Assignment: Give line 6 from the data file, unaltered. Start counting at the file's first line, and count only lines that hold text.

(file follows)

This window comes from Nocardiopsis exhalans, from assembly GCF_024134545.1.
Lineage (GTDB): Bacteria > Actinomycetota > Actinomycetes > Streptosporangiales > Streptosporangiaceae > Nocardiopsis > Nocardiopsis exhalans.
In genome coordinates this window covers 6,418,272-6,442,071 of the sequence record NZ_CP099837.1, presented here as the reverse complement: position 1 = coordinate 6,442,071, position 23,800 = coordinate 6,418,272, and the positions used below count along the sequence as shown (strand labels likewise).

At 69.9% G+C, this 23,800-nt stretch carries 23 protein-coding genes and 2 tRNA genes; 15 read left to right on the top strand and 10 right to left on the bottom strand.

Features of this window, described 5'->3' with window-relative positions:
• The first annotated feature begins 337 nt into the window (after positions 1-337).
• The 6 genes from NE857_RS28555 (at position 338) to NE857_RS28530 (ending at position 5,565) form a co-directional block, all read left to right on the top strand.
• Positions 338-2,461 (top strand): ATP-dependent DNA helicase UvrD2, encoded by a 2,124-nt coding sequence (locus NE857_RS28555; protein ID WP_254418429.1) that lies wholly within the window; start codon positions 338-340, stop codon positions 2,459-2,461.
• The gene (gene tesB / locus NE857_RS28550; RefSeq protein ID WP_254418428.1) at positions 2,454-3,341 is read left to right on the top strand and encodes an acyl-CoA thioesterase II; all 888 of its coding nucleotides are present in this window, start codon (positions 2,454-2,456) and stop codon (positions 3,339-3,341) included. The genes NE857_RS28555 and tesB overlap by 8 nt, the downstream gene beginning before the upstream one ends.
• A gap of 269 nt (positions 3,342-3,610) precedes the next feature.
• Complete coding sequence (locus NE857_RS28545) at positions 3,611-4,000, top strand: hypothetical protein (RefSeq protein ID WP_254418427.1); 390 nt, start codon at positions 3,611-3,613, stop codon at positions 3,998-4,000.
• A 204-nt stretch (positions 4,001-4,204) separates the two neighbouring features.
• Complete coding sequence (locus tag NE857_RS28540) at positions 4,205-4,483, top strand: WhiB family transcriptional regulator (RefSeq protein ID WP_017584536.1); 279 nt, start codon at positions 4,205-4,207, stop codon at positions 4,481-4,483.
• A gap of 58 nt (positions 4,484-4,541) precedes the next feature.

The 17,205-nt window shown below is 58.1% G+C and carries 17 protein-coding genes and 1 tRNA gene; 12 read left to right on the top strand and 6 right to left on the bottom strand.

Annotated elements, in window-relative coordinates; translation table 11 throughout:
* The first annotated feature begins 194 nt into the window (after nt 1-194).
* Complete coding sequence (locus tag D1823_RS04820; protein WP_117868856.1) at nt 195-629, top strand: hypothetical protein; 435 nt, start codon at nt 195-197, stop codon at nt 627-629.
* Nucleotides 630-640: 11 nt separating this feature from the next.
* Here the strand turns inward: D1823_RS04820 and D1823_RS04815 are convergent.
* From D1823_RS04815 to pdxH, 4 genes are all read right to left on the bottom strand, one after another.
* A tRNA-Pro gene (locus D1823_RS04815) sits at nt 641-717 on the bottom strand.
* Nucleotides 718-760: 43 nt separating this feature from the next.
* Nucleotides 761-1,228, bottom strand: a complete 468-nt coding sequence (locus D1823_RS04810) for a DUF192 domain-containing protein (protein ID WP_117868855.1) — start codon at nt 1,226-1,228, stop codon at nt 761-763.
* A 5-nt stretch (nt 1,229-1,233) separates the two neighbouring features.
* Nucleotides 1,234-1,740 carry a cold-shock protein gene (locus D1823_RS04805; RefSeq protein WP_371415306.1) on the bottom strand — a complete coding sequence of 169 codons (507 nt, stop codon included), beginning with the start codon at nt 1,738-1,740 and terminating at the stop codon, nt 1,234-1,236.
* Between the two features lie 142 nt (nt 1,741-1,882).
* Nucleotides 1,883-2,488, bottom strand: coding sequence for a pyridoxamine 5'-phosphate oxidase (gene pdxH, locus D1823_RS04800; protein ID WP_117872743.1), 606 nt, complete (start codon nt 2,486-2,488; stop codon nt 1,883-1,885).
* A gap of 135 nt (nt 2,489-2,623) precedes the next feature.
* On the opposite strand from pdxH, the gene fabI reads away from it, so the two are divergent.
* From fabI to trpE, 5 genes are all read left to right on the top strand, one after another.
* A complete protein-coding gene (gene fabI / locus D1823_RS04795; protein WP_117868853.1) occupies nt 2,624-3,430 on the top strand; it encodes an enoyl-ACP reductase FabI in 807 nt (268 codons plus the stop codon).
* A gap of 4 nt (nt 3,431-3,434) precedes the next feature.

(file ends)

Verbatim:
• The first annotated feature begins 337 nt into the window (after positions 1-337).